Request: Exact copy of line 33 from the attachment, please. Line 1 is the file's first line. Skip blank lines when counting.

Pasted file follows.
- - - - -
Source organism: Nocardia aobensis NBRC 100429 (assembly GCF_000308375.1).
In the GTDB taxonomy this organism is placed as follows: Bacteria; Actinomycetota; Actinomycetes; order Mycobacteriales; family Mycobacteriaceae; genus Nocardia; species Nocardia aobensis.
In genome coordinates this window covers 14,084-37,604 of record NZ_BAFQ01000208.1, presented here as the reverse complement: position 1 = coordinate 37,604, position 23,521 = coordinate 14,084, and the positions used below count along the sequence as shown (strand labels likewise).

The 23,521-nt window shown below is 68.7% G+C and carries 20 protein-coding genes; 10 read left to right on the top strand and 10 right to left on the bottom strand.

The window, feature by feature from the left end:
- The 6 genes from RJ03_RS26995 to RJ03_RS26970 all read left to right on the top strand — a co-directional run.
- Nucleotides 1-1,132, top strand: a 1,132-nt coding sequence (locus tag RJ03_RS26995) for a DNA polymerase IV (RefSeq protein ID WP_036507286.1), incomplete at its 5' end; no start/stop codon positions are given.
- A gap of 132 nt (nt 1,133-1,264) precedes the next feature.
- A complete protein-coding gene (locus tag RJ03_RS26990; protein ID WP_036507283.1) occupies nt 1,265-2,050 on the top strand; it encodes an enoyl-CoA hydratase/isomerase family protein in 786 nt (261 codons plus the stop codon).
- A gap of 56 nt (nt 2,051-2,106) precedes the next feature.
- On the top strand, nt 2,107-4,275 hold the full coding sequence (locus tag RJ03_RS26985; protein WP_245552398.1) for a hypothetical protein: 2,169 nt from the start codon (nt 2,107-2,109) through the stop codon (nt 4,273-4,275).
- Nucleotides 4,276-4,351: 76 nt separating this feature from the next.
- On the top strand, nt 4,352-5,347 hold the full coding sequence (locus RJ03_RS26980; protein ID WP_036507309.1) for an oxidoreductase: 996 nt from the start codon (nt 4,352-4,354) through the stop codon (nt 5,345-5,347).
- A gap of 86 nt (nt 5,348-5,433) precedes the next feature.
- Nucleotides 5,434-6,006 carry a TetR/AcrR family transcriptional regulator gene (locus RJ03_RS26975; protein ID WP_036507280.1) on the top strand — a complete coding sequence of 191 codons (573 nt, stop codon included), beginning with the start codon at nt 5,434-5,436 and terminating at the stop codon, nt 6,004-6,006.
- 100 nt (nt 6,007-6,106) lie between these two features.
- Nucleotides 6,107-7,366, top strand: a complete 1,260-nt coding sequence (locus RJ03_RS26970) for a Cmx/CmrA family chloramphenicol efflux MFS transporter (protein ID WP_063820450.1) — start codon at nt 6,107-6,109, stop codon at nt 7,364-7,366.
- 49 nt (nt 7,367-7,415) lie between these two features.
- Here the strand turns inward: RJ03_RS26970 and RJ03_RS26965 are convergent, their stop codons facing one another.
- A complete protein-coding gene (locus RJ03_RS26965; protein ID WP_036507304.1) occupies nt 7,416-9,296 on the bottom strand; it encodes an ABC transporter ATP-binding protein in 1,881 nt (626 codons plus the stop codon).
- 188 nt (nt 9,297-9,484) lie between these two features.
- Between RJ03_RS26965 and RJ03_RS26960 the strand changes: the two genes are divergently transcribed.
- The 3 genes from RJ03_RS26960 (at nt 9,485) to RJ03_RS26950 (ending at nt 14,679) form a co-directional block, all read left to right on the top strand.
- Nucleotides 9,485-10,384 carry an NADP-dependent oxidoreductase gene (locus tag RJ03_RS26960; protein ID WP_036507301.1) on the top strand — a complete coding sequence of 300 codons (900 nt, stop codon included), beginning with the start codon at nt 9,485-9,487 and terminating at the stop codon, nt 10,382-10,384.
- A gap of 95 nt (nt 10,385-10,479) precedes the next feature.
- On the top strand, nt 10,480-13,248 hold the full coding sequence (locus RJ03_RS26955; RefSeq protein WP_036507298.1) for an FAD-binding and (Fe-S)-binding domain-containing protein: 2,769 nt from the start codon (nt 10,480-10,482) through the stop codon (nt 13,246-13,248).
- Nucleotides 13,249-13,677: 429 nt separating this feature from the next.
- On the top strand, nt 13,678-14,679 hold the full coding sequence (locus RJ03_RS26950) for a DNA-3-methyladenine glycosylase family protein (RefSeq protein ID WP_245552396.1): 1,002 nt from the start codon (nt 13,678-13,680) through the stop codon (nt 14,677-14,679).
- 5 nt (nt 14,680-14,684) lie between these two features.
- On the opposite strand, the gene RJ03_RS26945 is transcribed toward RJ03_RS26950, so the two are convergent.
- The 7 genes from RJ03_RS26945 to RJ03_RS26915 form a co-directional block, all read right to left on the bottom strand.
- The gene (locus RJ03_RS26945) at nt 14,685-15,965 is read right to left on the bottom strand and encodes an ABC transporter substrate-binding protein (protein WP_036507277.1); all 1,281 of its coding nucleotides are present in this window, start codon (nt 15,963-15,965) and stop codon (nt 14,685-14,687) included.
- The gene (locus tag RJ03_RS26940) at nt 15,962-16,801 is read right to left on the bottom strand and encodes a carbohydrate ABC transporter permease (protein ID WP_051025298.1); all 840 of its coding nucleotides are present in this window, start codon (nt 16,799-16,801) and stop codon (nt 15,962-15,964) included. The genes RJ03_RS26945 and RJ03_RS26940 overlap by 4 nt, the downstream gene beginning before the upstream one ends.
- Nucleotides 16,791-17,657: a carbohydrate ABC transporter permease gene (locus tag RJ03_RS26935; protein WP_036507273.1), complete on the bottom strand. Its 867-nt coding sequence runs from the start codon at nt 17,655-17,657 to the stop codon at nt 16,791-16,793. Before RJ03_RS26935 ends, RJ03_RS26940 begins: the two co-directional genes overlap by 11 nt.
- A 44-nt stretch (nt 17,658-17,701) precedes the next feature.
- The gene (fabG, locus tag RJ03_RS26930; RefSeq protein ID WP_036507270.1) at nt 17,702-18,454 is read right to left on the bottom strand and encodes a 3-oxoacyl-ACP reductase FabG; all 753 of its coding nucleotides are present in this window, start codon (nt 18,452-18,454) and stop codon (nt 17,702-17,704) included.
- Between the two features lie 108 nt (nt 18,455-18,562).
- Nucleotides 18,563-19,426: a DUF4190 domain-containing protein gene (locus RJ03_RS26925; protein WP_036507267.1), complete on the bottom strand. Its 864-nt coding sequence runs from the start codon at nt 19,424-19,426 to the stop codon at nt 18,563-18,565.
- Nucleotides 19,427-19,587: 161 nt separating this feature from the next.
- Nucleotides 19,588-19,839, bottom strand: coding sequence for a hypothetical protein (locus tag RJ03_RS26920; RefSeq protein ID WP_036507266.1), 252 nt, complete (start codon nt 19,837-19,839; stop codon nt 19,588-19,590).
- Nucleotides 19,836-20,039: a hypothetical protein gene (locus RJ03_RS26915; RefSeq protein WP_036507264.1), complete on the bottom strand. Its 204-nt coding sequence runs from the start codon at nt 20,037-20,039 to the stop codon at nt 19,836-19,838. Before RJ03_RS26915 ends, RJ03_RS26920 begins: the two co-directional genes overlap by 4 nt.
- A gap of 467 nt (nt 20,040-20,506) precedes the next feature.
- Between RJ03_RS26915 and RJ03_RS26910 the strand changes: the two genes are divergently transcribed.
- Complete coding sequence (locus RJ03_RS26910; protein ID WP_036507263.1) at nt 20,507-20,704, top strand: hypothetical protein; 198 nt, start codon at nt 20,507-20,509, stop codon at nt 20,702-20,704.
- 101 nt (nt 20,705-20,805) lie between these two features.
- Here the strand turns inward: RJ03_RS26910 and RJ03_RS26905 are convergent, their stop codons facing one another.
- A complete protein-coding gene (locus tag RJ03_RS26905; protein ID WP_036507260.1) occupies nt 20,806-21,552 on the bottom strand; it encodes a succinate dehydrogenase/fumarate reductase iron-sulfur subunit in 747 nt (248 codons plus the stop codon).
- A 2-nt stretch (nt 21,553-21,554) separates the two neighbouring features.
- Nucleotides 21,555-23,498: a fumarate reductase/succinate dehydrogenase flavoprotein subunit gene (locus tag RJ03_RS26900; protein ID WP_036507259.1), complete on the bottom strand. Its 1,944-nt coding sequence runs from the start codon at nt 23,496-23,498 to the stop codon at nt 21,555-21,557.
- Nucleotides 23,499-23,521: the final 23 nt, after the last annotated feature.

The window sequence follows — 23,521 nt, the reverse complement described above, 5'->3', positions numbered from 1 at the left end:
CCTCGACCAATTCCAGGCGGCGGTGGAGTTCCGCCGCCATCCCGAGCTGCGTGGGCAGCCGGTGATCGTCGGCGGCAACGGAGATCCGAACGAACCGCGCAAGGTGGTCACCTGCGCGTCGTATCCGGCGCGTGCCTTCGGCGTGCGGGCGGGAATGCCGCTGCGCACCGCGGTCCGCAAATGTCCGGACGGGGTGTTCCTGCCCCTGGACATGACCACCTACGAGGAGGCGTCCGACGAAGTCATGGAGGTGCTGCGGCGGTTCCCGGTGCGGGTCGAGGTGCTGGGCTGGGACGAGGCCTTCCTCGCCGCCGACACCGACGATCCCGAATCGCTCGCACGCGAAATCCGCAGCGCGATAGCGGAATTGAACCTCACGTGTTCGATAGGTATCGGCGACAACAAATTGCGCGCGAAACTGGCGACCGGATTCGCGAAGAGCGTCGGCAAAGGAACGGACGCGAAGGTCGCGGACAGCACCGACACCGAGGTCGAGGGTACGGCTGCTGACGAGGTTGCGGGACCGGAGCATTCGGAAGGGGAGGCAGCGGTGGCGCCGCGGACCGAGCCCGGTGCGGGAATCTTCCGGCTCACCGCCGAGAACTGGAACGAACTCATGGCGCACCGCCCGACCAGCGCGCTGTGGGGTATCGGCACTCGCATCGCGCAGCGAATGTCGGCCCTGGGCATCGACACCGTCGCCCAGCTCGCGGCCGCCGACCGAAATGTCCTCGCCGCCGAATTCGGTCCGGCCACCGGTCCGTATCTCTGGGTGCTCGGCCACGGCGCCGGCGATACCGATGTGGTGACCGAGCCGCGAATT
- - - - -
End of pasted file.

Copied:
- The gene (locus tag RJ03_RS26940) at nt 15,962-16,801 is read right to left on the bottom strand and encodes a carbohydrate ABC transporter permease (protein ID WP_051025298.1); all 840 of its coding nucleotides are present in this window, start codon (nt 16,799-16,801) and stop codon (nt 15,962-15,964) included. The genes RJ03_RS26945 and RJ03_RS26940 overlap by 4 nt, the downstream gene beginning before the upstream one ends.